Sediment trap results from the Palmer Long Term Ecological Research (LTER) project on the western Antarctic Peninsula for 2010–2012 are included for comparison with the ASP results. A McLane Mark IV PARFLUX times series trap has been deployed annually at approximately 64° 30′ South, 66° 04′ West since 1993 (Ducklow et al., 2008). This trap has a large (0.5 m2 aperture) collecting cone. It is moored at 170 m depth in a 350-m water column on the mid-continental shelf about 130 km west of Palmer Station.
Sample cups in the ASP and WAP traps were filled with buffered 2% formaldehyde in filtered seawater adjusted to 5% NaCl prior to deployment. Following their return to the USA, samples were analyzed following the JGOFS Protocols (Knap et al., 1996). We carefully removed all apparent zooplankton swimmers under a dissecting microscope prior to sample processing. Samples were split using a 10-place rotary wet sample divider (McLane Research Labs, North Falmouth, MA USA; http://www.mclanelabs.com/sites/default/files/sub_page_files/McLane-WSD-10-Datasheet.pdf). Sample splits were either combined or split again depending on the amounts of sediment in each cup. When sufficient material was available, half of the sample was retained and archived for reference and possible future analyses. Separate sample splits were filtered and analyzed for total dry mass and for particulate organic carbon and nitrogen content. Prior to analysis, samples were rinsed with distilled water to remove sea salt. We found no difference in the organic C and N content between samples rinsed with distilled water or filtered seawater. Prior to C and N determination, samples were rinsed with dilute HCl to remove carbonate, and then rinsed with distilled water.
Particulate organic carbon (POC), particulate nitrogen, and their isotopic composition (ASP only) were determined using a Europa ANCA-SL elemental analyzer interfaced with the Europa 20–20 CF-IRMS at The Ecosystems Center’s Stable Isotope Lab (Marine Biological Lab, Woods Hole, MA USA; http://www.mbl.edu/ecosystems/silab/).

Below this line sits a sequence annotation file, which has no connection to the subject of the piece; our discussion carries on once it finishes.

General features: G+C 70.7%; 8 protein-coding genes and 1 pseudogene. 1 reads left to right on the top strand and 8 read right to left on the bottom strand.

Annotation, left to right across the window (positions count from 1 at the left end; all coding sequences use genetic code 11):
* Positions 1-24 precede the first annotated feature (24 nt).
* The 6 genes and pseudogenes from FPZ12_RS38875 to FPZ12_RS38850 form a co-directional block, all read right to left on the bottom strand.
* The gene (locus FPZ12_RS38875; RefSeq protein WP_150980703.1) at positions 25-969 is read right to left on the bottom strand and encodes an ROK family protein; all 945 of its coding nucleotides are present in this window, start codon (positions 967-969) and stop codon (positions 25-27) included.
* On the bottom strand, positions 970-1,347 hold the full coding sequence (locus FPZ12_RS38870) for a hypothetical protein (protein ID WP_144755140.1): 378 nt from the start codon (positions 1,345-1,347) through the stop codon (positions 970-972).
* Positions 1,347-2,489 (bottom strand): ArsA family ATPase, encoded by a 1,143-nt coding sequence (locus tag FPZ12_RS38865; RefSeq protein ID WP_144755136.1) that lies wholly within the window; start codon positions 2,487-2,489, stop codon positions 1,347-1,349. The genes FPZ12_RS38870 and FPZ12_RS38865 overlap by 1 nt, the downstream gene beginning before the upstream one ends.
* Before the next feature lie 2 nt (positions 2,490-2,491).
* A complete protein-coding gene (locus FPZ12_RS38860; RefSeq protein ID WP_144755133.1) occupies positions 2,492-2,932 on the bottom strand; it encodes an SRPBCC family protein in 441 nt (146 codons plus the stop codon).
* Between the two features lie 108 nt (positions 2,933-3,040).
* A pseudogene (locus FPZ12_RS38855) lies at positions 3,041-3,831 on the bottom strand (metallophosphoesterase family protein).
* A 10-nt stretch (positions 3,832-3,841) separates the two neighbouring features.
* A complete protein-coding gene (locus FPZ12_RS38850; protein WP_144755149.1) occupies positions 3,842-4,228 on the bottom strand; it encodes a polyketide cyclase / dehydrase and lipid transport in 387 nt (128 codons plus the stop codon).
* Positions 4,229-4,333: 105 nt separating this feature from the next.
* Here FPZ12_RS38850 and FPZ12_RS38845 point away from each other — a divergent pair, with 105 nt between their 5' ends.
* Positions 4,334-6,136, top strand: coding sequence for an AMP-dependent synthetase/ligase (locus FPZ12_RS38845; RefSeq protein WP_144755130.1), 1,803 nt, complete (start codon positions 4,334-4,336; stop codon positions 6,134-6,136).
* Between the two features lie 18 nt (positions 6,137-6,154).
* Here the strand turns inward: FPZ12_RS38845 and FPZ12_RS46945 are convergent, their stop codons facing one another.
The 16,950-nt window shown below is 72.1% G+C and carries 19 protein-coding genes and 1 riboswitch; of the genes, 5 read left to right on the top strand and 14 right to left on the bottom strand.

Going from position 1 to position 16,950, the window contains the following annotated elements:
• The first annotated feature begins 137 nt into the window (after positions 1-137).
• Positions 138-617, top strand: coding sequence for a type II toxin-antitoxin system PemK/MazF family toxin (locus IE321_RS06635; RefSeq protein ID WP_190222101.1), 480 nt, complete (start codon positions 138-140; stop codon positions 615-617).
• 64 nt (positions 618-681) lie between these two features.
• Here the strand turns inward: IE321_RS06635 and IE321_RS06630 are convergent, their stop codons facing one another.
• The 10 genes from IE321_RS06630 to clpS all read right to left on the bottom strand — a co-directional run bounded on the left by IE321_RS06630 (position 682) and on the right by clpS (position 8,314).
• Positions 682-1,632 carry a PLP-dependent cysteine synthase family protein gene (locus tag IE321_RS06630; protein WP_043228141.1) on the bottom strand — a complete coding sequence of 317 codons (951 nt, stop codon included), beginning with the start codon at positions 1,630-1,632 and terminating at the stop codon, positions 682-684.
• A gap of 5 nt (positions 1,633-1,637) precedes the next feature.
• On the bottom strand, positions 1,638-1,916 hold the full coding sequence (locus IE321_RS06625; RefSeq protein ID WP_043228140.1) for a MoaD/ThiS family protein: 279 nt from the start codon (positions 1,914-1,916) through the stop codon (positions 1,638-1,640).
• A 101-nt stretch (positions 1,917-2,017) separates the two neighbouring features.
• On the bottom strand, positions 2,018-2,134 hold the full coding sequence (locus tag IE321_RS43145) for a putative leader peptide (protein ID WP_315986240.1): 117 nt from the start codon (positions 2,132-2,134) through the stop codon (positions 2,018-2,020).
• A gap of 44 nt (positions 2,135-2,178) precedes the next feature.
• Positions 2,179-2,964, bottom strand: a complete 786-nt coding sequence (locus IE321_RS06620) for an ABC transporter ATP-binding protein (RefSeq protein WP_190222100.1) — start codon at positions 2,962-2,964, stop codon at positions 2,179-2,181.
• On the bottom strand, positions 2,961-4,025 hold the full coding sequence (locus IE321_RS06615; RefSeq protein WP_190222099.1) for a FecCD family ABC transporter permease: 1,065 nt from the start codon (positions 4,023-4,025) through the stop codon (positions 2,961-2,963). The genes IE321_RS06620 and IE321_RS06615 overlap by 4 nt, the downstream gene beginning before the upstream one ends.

Satellite measurements of sea-ice concentration are from the Defense Meteorological Satellite Program’s (DMSP) Special Sensor Microwave/Imager (SSM/I). They were determined using the Bootstrap passive microwave algorithm, from which a time series was created that minimized differences between the various SSM/I sensors (Stammerjohn et al., 2008). This study uses the daily SSM/I time series (2010–2012) as provided by the EOS Distributed Active Archive Center (DAAC) at the National Snow and Ice Data Center, University of Colorado in Boulder, Colorado (http://nsidc.org). The sea-ice concentration data are for a 25 by 25 km area centered over the mooring site at each location considered in our comparative analysis. Sea ice advance and retreat are defined as the first and last day, respectively, that sea ice cover passes 15% concentration for five consecutive days (Stammerjohn et al., 2008). Sea ice year is defined based on the long-term average dates of advance and retreat for each region. The sea ice year for the ASP starts on 15 February and ends on 14 February of the following year. For the WAP region, the year extends from 15 to 14 March.
Estimates of Chlorophyll a concentration were retrieved from MODIS ocean color observations (Reprocessing R2009.1) using the OC3M algorithm (O’Reilly et al., 2000). All reported values were extracted from daily composite images of the ASP and WAP and averaged over a 31 km2 grid over each sediment trap location.